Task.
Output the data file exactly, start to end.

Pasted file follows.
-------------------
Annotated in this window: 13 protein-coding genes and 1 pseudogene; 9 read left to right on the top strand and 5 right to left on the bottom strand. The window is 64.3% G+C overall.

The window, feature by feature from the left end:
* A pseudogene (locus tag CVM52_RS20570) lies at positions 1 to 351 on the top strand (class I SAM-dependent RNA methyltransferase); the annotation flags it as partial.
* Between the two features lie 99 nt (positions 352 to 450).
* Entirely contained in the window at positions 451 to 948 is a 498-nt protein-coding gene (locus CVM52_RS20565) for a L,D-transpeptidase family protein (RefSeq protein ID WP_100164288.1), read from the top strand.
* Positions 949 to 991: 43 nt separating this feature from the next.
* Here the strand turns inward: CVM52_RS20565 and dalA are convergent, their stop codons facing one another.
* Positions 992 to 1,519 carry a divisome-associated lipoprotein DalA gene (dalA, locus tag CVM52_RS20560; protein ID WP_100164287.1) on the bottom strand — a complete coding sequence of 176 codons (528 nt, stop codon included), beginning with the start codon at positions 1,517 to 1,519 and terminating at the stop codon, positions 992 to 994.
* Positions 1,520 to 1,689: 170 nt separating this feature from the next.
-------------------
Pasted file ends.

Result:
Annotated in this window: 13 protein-coding genes and 1 pseudogene; 9 read left to right on the top strand and 5 right to left on the bottom strand. The window is 64.3% G+C overall.

The window, feature by feature from the left end:
* A pseudogene (locus tag CVM52_RS20570) lies at positions 1 to 351 on the top strand (class I SAM-dependent RNA methyltransferase); the annotation flags it as partial.
* Between the two features lie 99 nt (positions 352 to 450).
* Entirely contained in the window at positions 451 to 948 is a 498-nt protein-coding gene (locus CVM52_RS20565) for a L,D-transpeptidase family protein (RefSeq protein ID WP_100164288.1), read from the top strand.
* Positions 949 to 991: 43 nt separating this feature from the next.
* Here the strand turns inward: CVM52_RS20565 and dalA are convergent, their stop codons facing one another.
* Positions 992 to 1,519 carry a divisome-associated lipoprotein DalA gene (dalA, locus tag CVM52_RS20560; protein ID WP_100164287.1) on the bottom strand — a complete coding sequence of 176 codons (528 nt, stop codon included), beginning with the start codon at positions 1,517 to 1,519 and terminating at the stop codon, positions 992 to 994.
* Positions 1,520 to 1,689: 170 nt separating this feature from the next.